As I have mentioned, the computer I have been using for almost as long as I 
have been a Protel user is a bit long of tooth. It's had surgery a few 
times, but the CPU is still a K6-450.

Further, I'm tired of babysitting Windows 98, with its resource limitations 
that prevent me from run much else at the same time as Protel 99SE, and I 
have learned that trying to upgrade W98 to W2000 can be an exercise in 
frustration. I tried it once and Microsoft tech support was unable to help 
me complete the process.

I considered buying a ready-made system, but I decided that I'd go 
piecemeal, for a number of reasons: buying off-the-shelf standard 
components means that everything is easily replaceable; every part of the 
system could be the just-behind-the-cutting-edge price/performance choice, 
and price was definitely important.

I've also wanted to go to two monitors. I could have done this under W98, I 
think, but W98 and Protel seemed to have stability issues when used with 
two monitors. I'm not sure about this.

Anyway, I thought that the record of what I bought, where I bought it, what 
it cost, and my experience putting it together and running it with Protel 
would be of interest to some readers, especially those in the U.S. thinking 
of upgrading, thus this post.

For a CPU, the sweet spot seemed to be an Athlon 1600+. I picked one up at 
Googlegear.com, in a retail box, for $143. From the same place I bought a 
Kingston 512MB PC2100 266MHz CL2.5 ECC DDR DIMM memory, for $138.

The motherboard I picked up at auction on ubid.com; I got an FIC AD11 Rev 
1.2A Skt A DDR 266 AMD XP READY board for $74. Caught up in the auction 
spirit, I also bought a Dell 21-Inch UltraScan 1600HS Trinitron CRT Monitor 
for $231. That's the only piece of hardware I have not received as I write 
this. It was sent by FedEx ground and should come next week.

Everything else came from my favorite long-time suppliers, Computer Gate 
International (www.computergate.com). Cheap, but reliable; they were around 
before on-line shopping. I bought a backup supply once from them that 
failed after two years, they replaced it without charge. So here is the list:

Case/Power Supply, Super ATX4200-GS Medium Tower P4, 300W  $37.95
10/100 Base-T NIC, Realtek chip, PCI, 32 bit, RJ45           5.99
Maxtor 60GB IDE HDD ATA133, 7200 RPM, 9ms                  129.95
LG 16x10x40 CD-RW drive, IDE, bulk pack                     79.95
Logitech Internet PS/2 Keyboard, bulk pack                  15.95
Mitsumi 1.44M Floppy Disk Drive, internal, OEM package       8.95
Case second fan 3pin with thermal control                    5.95
Matrox G450 32MB DDR Dual Head AGP video card               89.95

Because my order was over $250, they tossed in an optical mouse. I also 
bought a few other odds and ends, such as two 100 foot CAT5 350MHz ethernet 
cables for $16.95 each.

I could have had Computer Gate set up and configure the system for me; it 
would have saved me some labor, but if they configure, the stuff is not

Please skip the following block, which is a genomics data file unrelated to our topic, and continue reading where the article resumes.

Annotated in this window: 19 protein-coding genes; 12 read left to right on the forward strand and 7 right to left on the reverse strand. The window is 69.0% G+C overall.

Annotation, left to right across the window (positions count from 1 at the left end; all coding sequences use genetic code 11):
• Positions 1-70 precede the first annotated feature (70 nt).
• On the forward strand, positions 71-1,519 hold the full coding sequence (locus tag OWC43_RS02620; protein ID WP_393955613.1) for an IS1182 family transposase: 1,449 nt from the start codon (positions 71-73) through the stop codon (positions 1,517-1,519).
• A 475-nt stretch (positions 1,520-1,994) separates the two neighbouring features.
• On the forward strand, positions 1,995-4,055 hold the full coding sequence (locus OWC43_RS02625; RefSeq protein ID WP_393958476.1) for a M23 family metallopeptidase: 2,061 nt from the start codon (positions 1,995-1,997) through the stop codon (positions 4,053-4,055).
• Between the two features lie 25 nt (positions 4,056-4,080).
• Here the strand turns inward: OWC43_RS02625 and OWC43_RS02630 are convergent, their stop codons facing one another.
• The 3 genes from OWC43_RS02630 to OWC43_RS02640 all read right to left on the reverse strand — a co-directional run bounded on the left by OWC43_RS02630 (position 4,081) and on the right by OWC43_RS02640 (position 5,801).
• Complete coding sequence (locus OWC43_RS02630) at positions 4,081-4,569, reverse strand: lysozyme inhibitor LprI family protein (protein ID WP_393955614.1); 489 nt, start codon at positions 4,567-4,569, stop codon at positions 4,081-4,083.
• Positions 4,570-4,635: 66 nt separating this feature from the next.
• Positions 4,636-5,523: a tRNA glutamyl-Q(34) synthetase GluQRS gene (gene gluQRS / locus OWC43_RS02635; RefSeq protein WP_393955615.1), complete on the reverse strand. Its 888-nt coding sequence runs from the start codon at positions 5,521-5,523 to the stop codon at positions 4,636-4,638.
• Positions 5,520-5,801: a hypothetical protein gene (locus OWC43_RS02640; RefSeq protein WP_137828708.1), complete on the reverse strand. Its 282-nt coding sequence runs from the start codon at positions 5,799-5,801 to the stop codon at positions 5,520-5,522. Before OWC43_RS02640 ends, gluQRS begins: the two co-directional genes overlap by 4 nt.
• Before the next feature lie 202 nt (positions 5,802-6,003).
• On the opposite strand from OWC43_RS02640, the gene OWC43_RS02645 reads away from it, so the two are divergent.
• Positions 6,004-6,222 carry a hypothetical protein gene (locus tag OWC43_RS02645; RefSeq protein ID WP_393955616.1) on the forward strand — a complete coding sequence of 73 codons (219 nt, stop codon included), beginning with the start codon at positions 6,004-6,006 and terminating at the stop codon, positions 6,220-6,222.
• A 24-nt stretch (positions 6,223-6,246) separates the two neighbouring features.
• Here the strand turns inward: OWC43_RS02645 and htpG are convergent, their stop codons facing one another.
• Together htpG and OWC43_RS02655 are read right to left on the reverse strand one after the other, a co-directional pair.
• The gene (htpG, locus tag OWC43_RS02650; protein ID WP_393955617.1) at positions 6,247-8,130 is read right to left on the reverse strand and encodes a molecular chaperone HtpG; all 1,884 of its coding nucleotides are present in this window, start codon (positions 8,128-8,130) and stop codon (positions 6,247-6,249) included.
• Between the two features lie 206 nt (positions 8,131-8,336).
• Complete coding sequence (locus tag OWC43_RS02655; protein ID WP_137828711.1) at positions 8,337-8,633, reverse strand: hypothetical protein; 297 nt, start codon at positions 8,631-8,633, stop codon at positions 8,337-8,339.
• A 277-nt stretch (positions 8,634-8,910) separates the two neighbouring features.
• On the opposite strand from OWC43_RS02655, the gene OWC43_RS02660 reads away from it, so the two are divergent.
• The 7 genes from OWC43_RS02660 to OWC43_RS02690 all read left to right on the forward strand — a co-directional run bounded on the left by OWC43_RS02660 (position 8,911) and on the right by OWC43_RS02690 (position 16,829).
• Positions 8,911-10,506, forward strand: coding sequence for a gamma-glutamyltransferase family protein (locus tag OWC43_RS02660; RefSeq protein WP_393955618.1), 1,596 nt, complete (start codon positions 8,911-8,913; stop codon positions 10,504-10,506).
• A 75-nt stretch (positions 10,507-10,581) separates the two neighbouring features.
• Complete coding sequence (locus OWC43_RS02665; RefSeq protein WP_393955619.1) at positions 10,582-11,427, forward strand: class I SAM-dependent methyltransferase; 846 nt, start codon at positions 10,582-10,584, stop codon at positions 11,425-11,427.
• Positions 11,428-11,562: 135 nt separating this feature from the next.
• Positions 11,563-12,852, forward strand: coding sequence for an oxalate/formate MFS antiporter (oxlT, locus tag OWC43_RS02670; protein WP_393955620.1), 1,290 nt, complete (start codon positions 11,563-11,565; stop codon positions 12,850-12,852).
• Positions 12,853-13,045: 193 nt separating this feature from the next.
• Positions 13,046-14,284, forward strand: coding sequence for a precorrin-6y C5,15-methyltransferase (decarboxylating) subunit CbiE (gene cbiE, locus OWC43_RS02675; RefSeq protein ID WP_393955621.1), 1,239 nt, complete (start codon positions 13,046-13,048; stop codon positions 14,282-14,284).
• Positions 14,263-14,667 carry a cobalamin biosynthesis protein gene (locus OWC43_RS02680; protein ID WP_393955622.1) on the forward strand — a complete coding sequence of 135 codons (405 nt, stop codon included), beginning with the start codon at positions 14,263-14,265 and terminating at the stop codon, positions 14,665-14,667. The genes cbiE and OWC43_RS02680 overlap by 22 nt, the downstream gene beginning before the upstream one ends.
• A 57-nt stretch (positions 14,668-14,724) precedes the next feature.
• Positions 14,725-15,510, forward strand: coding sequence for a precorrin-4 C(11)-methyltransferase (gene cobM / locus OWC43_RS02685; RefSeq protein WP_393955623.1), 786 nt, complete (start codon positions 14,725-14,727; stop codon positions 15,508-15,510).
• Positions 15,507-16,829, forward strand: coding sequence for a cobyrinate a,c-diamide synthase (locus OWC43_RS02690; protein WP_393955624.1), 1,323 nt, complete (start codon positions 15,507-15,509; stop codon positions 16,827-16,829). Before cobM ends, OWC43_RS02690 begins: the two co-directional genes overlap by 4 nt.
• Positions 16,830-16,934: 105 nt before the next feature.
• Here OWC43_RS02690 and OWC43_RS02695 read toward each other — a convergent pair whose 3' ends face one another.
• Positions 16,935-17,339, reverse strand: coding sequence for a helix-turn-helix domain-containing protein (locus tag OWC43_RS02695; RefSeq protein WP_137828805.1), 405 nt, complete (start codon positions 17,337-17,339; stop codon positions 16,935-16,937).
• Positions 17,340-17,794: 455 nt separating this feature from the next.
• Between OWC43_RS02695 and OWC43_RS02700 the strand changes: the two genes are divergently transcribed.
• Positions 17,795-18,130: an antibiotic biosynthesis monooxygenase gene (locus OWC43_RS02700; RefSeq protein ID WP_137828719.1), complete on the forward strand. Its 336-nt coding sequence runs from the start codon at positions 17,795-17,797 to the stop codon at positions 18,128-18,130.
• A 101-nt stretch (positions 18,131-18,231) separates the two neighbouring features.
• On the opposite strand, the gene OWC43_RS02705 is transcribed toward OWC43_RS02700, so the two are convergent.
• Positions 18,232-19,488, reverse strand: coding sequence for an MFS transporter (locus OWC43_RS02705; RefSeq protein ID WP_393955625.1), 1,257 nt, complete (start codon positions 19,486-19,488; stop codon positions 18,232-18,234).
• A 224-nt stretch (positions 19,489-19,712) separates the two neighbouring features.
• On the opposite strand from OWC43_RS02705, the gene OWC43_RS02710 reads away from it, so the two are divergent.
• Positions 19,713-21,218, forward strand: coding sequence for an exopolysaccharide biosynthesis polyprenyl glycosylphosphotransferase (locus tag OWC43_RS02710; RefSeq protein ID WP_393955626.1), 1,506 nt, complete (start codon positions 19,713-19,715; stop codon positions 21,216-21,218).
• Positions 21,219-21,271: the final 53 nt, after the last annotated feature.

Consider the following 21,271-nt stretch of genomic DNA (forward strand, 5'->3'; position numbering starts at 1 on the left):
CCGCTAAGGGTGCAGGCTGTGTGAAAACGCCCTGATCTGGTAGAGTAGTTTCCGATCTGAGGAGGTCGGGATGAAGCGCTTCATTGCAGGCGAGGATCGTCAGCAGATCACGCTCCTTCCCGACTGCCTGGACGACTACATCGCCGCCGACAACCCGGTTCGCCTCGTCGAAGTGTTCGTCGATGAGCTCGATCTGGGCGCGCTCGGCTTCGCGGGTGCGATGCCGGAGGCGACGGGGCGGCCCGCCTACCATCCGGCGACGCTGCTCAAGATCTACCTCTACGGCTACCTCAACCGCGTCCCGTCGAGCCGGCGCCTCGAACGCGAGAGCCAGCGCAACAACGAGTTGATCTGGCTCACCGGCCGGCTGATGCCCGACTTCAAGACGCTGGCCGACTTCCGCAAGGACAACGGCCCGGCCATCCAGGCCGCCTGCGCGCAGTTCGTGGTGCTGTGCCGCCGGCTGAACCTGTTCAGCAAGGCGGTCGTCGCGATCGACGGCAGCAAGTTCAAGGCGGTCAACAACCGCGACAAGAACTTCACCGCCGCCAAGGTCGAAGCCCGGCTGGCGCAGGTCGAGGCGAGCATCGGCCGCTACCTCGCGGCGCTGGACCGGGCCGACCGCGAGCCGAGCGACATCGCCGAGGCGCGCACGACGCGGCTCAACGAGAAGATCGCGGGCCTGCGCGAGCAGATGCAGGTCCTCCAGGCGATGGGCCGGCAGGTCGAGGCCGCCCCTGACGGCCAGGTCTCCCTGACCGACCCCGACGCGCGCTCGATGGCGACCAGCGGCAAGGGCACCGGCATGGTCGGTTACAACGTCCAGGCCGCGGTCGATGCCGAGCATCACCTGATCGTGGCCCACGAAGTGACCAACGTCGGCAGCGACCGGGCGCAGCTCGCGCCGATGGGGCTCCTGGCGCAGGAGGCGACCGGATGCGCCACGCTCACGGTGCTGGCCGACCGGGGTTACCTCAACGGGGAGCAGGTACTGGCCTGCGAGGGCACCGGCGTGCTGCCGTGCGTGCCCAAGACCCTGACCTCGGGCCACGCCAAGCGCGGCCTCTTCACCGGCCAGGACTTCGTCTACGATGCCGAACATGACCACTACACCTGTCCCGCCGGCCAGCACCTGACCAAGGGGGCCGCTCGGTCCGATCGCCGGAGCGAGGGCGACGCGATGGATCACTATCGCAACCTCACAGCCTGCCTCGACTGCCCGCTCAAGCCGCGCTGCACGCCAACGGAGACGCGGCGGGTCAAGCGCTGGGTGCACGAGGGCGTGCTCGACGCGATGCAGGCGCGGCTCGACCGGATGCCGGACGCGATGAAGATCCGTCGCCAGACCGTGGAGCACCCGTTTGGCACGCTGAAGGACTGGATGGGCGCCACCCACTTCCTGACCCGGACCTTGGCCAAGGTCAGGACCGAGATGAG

returnable. I'd rather have the flexibility. Besides, I would have had to 
buy the motherboard and CPU from them. An advantage of doing this would 
have been that I'd have been eligible for the discount on the operating 
system. The motherboard and CPU would have been slightly more from Computer 
Gate than what I paid.

But I already had a copy of Windows 2000.

They also wanted about a week to assemble the system, whereas if I bought 
the pieces, they would ship the same day.

When everything arrived in a few days, I put it all together and ran into 
only two problems. The FIC motherboard has a case fan connector, but they 
had used it for a fan on some other on-board heat sink. So I did not 
install the second case fan. (The ATX power supply has its own fan and 
there is an additional large fan in the back of the case, but I will 
eventually rig up something to run the extra fan.) The AMD Athlon CPU came 
with its own special heat sink and fan and there were warnings to be 
careful to install it correctly. But the installation instructions were for 
some prior version and did not match the actual parts. I called AMD and 
made sure that what I had done was right. It was, but I could very easily 
have ended up scraping off the thermal compound thinking it was the 
protective plastic that they had said to remove.... there was no plastic.

I put the W2000 CD in the drive and turned on the power. Windows proceeded 
to ask a few questions and then installed itself without a hitch.

I had a few problems getting the W2000 machine to read drives on the other 
computers in my network, most of which boiled down to telling Zone Alarm 
about the new member of the family.

Protel runs ... fast! It's been almost a week, no problems. None.

Allowing $141.95 for Windows 2000, which is what Computer Gate charges for 
the OEM version (requiring purchase of CPU, motherboard, hard drive), the 
total comes to $871.59 plus $231 for the monitor, or about $1100 plus tax 
and shipping.

I'm planning on using my old 21 inch monitor, which is a tad fuzzy, as the 
second monitor. I'll report again when I've had more time with everything.
[EMAIL PROTECTED]
Abdulrahman Lomax
Easthampton, Massachusetts USA

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